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Fraud Scams Are Increasing Exponentially

Internet and Digital Fraud on the Rise

Recently, the U.S. Federal Trade Commission disclosed that consumers reported losing more than $10 billion from fraud in 2023, This is an astonishing number and reflects the decline of ethics in society over an extended period of time.

Consumers alone reported losing more money to investment swindles—more than $4.6 billion—than any other category in 2023. That amount represents a 21% increase over 2022. The second highest reported loss came from imposter swindles, with losses of nearly $2.7 billion reported. In 2023, consumers reported losing more money to bank transfers and cryptocurrency than all other methods combined.

Results of FTC Study

The FTC received fraud reports from 2.6 million consumers last year, nearly the same amount as 2022. The most commonly reported scam category was imposter scams, which saw significant increases in reports of both business and government impersonators.

Online shopping issues were the second most commonly reported in the fraud category, followed by prizes, sweepstakes, and lotteries; investment-related reports; and business and job opportunity scams.

Another first is the method scammers reportedly used to reach consumers most commonly in 2023: email. Email displaced text messages, which held the top spot in 2022 after decades of phone calls being the most common. Phone calls are the second most commonly reported contact method for fraud in 2023, followed by text messages.

The FTC uses the reports it receives through the Sentinel network as the starting point for many of its law enforcement investigations, and the agency also shares these reports with approximately 2,800 federal, state, local, and international law enforcement professionals. While the FTC does not intervene in individual complaints, Sentinel reports are a vital part of the agency’s law enforcement mission and also help the FTC to warn consumers and identify fraud trends it is seeing in the data.

Digital Fraud

"Digital tools are making it easier than ever to target hard-working Americans, and we see the effects of that in the data we're releasing today,” said Samuel Levine, Director of the FTC’s Bureau of Consumer Protection. “The FTC is working hard to take action against those scams."

Mobile phones have become a perceived safe place in our personal lives, especially among Gen Z. But in 2021, 68% of digital banking fraud originated on mobile platforms. As mobile technology improves, we see attackers targeting mobile channels more than traditional desktop applications. Fraudsters are increasingly exploiting mobile malware and uploading rogue apps designed to impersonate well-known brands to trusted app stores—exploiting the popularity of mobile banking to steal account information.

Digital fraud entails the use of phishing emails, phony websites, bogus mobile apps, fake social media profiles, and other mechanisms to illegally obtain information and defraud consumers and businesses. Scam alert

Cryptocurrency fraud has exploded in recent years, fueled by greed and FOMO (the fear of missing out), making it one of the fastest growing digital crimes. According to the FTC, U.S. consumers lost $750 million to crypto scams in 2021. And  Chainalysis reports that worldwide losses may topped $3.2 billion—a 516% increase from the previous year. No doubt, cryptocurrency fraud will continue to climb in the coming years.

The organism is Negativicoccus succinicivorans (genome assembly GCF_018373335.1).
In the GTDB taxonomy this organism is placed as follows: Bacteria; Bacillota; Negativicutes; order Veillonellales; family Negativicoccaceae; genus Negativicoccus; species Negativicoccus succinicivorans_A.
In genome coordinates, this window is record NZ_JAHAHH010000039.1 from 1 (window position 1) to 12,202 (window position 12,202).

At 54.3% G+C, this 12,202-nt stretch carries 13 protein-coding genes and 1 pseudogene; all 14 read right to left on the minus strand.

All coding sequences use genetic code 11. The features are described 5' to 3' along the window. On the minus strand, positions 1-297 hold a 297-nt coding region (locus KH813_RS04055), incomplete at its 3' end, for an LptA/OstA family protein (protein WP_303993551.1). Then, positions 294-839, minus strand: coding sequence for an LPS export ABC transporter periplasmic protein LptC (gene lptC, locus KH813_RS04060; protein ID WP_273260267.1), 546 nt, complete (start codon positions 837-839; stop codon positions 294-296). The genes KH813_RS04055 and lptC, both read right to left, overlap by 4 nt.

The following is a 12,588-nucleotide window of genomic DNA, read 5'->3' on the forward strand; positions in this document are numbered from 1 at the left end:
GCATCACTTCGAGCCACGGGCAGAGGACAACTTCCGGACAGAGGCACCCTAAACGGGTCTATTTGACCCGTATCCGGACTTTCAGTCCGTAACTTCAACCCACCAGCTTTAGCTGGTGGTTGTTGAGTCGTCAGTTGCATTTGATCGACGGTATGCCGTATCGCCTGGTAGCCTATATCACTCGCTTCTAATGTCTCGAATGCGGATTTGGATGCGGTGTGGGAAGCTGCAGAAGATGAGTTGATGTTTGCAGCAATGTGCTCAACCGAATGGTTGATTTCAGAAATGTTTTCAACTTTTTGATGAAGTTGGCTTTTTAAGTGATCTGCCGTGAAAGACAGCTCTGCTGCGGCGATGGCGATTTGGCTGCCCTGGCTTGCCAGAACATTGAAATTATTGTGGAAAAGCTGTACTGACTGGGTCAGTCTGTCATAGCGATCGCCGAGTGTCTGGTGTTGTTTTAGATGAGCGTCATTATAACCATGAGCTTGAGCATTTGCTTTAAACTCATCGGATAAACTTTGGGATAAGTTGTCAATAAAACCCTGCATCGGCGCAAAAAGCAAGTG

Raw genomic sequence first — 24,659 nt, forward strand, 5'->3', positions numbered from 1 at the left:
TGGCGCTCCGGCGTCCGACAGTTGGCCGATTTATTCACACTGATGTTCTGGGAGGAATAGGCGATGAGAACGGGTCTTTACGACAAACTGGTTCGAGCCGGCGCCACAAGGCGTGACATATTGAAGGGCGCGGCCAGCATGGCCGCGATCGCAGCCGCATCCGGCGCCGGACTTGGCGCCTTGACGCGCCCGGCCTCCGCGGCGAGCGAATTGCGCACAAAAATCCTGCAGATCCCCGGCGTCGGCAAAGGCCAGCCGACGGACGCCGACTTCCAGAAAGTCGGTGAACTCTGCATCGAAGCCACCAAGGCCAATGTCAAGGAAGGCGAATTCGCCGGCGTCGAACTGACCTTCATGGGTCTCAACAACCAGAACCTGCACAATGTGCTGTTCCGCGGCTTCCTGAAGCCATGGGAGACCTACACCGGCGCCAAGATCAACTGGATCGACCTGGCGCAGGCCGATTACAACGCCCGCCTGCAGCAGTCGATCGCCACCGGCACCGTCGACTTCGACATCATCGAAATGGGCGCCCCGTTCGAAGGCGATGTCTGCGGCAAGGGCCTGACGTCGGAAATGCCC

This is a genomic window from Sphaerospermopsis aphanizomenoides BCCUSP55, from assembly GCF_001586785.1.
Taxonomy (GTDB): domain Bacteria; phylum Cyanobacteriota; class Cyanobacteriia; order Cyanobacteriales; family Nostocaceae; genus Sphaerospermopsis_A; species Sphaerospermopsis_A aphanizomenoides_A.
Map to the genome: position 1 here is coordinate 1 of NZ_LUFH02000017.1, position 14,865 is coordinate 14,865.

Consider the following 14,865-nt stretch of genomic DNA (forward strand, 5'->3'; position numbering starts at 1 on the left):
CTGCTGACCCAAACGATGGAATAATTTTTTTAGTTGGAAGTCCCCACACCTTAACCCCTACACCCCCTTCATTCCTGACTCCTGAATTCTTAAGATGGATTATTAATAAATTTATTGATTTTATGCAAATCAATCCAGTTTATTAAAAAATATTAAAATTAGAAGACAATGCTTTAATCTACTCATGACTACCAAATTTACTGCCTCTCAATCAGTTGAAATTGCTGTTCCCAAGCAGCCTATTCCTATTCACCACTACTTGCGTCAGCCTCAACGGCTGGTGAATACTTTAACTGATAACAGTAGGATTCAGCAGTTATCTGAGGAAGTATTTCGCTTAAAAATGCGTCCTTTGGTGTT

Modern machine learning has proven to be instrumental in preventing digital fraud loss by understanding the behavior behind an attack. This technology works by studying normative customer behavior and looking for deviations that may signal fraud.

Ethics & Fraud

Fraud is an intentional act. Fraud doesn’t occur by accident. It is a crime and one increasingly infecting society. The reality is that regulatory agencies always seem to be one step behind scammers. Digital fraud is on the rise and is likely to be the most prominent type of fraud in 2024 and going forward.

Today’s most robust fraud management platforms enable organizations to set their risk tolerance and gain insight into the types of attacks they face. When a certain behavior is deemed high risk, that user must provide additional authentication before proceeding. This strategy allows companies to only filter out highly suspicious users, leaving the majority of regular customers uninterrupted.

We have become a cynical society for many reasons, not the least of which is the number of scammers who telephone us, send us email messages, or otherwise make unwanted contact. We just want to be left alone and enjoy the peace and quiet to which we are entitled. Unfortunately, there are too many people in society who look for the easy way out. In other words, why should they work for a living when they can earn ill-gotten gains?

The FTC’s Bureau of Consumer Protection stops unfair, deceptive and fraudulent business practices by collecting reports from consumers and conducting investigations, suing companies and people that break the law, developing rules to maintain a fair marketplace, and educating consumers and businesses about their rights and responsibilities.

There is a lot more to say about this scourge that is infecting society. It threatens our wellbeing. What, if anything, can be done about it? My best advice is to become educated about it and the steps you can take to verify the would-be scammer is on the up-and-up. The FTC website can help in that regard.

Posted by Steven Mintz, Ph.D., aka Ethics Sage, on February 15, 2024. You can sign up for his newsletter and learn more about his activities at: